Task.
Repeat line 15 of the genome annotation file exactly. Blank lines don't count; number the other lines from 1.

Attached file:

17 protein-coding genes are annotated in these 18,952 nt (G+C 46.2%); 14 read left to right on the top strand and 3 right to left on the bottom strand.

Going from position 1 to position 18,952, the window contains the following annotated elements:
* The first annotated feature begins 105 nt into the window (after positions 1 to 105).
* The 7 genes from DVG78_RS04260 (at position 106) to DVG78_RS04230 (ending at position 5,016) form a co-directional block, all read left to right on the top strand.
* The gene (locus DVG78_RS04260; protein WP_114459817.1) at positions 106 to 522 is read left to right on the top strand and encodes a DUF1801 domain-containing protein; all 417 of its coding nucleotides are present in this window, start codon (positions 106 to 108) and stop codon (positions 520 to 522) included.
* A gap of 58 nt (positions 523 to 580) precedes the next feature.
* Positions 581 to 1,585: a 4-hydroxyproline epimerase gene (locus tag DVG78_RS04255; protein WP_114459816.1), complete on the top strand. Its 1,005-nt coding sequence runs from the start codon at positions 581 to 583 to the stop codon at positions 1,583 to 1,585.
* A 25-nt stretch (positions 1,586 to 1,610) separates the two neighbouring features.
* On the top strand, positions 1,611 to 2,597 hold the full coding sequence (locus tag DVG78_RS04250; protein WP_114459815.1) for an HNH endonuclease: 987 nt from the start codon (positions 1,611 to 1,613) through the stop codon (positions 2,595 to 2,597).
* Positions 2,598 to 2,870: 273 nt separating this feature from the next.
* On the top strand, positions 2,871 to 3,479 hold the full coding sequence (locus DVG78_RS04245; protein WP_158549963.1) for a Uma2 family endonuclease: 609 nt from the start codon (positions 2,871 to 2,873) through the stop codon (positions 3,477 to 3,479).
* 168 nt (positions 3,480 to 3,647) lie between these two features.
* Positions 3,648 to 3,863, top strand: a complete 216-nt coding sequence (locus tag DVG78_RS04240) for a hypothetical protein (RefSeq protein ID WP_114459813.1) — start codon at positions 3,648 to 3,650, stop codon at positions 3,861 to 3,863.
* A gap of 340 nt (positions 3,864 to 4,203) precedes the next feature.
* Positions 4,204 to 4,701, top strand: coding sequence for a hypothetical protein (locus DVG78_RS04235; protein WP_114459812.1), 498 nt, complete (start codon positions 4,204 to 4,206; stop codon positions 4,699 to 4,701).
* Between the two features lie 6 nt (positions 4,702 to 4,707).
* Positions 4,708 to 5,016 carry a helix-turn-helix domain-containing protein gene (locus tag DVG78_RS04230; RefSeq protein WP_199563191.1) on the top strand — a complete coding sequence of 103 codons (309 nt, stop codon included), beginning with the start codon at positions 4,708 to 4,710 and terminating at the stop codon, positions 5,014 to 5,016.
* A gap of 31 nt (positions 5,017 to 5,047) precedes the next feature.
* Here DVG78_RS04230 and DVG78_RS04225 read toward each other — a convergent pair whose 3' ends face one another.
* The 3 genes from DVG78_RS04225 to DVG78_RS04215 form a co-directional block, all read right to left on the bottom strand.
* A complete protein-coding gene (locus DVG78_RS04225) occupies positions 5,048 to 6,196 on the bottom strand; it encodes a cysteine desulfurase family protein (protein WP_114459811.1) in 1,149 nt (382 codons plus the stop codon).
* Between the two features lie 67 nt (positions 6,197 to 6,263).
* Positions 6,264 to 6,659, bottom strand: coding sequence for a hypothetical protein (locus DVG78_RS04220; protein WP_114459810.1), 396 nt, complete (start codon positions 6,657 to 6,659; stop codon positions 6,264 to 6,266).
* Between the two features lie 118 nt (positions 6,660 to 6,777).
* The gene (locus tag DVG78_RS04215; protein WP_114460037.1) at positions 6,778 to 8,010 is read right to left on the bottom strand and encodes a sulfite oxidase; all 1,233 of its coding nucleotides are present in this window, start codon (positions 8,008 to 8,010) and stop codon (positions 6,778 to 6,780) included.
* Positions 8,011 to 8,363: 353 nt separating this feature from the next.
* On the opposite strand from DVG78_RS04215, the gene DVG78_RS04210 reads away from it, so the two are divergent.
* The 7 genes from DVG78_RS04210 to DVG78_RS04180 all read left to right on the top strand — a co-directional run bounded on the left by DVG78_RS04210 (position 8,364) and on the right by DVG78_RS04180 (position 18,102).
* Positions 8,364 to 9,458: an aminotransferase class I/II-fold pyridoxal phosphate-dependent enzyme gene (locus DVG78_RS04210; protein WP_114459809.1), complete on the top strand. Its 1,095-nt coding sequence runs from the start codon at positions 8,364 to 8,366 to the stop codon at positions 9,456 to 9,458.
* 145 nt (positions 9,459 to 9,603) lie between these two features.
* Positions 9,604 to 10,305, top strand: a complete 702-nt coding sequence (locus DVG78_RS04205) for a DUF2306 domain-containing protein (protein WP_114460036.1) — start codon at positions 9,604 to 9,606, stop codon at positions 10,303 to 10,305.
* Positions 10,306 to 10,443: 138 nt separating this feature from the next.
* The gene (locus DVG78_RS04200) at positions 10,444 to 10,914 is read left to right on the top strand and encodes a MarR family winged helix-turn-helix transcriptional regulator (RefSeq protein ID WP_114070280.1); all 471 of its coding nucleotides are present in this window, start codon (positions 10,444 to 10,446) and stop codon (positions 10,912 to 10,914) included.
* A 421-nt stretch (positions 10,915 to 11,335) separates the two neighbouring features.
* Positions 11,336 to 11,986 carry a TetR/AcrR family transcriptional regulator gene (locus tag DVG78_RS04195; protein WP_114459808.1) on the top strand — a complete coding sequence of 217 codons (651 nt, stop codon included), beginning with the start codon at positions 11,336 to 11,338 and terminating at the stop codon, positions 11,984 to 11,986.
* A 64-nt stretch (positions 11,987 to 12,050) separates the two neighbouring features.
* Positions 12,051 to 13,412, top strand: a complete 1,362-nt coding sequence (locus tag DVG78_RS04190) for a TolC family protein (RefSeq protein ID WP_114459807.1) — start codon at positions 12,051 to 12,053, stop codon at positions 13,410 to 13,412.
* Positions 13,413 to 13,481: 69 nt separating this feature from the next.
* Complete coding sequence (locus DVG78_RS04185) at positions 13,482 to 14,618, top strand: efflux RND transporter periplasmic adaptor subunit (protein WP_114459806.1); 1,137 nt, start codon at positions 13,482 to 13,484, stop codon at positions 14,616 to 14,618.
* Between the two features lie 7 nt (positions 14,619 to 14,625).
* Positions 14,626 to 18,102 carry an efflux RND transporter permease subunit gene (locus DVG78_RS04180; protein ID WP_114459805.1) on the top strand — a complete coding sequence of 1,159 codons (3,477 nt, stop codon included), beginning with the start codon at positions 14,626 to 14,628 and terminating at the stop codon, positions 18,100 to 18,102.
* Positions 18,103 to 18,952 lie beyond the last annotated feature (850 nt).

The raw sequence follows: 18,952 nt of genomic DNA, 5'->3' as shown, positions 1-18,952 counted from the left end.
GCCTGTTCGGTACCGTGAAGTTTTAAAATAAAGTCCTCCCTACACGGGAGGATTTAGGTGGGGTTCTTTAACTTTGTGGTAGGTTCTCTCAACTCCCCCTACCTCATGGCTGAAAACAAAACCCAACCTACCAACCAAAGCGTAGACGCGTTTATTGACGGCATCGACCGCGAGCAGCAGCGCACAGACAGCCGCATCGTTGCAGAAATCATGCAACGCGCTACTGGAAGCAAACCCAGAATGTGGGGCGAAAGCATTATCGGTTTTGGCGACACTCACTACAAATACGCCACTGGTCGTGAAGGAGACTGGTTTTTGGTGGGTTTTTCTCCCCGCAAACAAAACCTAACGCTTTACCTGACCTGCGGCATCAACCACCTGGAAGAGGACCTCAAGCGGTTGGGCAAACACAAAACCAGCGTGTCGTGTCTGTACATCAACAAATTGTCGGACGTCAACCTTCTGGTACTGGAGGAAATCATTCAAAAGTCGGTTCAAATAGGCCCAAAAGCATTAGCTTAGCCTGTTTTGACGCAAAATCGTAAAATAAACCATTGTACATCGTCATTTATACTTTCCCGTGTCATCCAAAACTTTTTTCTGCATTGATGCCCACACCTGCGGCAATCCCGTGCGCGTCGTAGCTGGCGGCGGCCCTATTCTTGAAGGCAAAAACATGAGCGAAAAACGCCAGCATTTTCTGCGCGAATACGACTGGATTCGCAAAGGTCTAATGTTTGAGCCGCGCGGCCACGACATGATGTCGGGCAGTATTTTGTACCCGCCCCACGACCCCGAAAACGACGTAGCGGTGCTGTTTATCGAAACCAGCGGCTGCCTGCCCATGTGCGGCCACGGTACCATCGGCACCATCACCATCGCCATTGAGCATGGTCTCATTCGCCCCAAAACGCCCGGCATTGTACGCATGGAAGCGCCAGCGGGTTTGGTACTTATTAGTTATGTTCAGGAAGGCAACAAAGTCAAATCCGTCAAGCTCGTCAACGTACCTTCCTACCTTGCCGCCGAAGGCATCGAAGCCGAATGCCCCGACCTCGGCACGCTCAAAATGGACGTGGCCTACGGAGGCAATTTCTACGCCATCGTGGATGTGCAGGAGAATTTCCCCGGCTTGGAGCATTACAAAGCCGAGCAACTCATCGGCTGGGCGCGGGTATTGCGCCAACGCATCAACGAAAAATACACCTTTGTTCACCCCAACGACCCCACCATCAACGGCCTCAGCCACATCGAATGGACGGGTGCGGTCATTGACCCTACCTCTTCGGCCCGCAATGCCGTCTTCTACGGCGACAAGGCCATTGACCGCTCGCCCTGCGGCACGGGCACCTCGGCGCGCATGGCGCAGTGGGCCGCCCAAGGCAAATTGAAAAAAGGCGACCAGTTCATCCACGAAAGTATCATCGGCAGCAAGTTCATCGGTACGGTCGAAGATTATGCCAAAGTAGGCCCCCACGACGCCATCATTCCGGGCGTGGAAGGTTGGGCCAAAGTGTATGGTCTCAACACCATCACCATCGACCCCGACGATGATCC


* Positions 4,204 to 4,701, top strand: coding sequence for a hypothetical protein (locus DVG78_RS04235; protein WP_114459812.1), 498 nt, complete (start codon positions 4,204 to 4,206; stop codon positions 4,699 to 4,701).